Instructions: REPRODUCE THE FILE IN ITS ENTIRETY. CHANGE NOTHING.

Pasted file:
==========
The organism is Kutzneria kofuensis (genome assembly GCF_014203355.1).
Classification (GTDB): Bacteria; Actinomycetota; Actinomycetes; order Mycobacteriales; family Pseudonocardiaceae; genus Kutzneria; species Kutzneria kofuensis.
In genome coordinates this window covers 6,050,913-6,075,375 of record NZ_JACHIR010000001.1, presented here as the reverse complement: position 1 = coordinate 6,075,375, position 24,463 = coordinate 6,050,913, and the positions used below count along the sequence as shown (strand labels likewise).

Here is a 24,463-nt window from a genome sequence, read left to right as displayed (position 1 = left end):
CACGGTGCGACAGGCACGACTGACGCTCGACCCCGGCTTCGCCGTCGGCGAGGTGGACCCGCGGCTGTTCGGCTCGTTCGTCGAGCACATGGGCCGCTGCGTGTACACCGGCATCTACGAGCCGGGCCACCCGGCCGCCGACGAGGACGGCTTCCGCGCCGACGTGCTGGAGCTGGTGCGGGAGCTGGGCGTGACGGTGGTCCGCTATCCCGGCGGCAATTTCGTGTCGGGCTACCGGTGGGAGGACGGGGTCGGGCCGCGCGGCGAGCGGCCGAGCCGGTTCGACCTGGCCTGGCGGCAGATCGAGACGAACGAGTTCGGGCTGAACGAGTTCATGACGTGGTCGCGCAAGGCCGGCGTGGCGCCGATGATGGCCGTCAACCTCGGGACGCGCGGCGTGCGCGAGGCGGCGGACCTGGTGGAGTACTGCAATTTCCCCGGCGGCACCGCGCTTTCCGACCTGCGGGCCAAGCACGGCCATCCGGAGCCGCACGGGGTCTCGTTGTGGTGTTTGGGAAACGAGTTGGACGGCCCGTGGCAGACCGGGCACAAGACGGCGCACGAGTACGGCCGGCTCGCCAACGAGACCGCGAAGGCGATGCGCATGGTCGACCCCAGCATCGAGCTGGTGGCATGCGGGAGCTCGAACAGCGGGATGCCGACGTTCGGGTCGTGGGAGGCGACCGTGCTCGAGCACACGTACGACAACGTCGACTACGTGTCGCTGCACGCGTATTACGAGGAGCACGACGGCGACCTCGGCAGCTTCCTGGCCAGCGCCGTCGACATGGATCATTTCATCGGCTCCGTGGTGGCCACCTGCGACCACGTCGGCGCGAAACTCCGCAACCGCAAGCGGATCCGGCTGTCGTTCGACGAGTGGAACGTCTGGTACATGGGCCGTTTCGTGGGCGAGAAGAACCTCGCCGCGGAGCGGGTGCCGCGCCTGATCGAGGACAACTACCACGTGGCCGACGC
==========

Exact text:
The organism is Kutzneria kofuensis (genome assembly GCF_014203355.1).
Classification (GTDB): Bacteria; Actinomycetota; Actinomycetes; order Mycobacteriales; family Pseudonocardiaceae; genus Kutzneria; species Kutzneria kofuensis.
In genome coordinates this window covers 6,050,913-6,075,375 of record NZ_JACHIR010000001.1, presented here as the reverse complement: position 1 = coordinate 6,075,375, position 24,463 = coordinate 6,050,913, and the positions used below count along the sequence as shown (strand labels likewise).

Here is a 24,463-nt window from a genome sequence, read left to right as displayed (position 1 = left end):
CACGGTGCGACAGGCACGACTGACGCTCGACCCCGGCTTCGCCGTCGGCGAGGTGGACCCGCGGCTGTTCGGCTCGTTCGTCGAGCACATGGGCCGCTGCGTGTACACCGGCATCTACGAGCCGGGCCACCCGGCCGCCGACGAGGACGGCTTCCGCGCCGACGTGCTGGAGCTGGTGCGGGAGCTGGGCGTGACGGTGGTCCGCTATCCCGGCGGCAATTTCGTGTCGGGCTACCGGTGGGAGGACGGGGTCGGGCCGCGCGGCGAGCGGCCGAGCCGGTTCGACCTGGCCTGGCGGCAGATCGAGACGAACGAGTTCGGGCTGAACGAGTTCATGACGTGGTCGCGCAAGGCCGGCGTGGCGCCGATGATGGCCGTCAACCTCGGGACGCGCGGCGTGCGCGAGGCGGCGGACCTGGTGGAGTACTGCAATTTCCCCGGCGGCACCGCGCTTTCCGACCTGCGGGCCAAGCACGGCCATCCGGAGCCGCACGGGGTCTCGTTGTGGTGTTTGGGAAACGAGTTGGACGGCCCGTGGCAGACCGGGCACAAGACGGCGCACGAGTACGGCCGGCTCGCCAACGAGACCGCGAAGGCGATGCGCATGGTCGACCCCAGCATCGAGCTGGTGGCATGCGGGAGCTCGAACAGCGGGATGCCGACGTTCGGGTCGTGGGAGGCGACCGTGCTCGAGCACACGTACGACAACGTCGACTACGTGTCGCTGCACGCGTATTACGAGGAGCACGACGGCGACCTCGGCAGCTTCCTGGCCAGCGCCGTCGACATGGATCATTTCATCGGCTCCGTGGTGGCCACCTGCGACCACGTCGGCGCGAAACTCCGCAACCGCAAGCGGATCCGGCTGTCGTTCGACGAGTGGAACGTCTGGTACATGGGCCGTTTCGTGGGCGAGAAGAACCTCGCCGCGGAGCGGGTGCCGCGCCTGATCGAGGACAACTACCACGTGGCCGACGC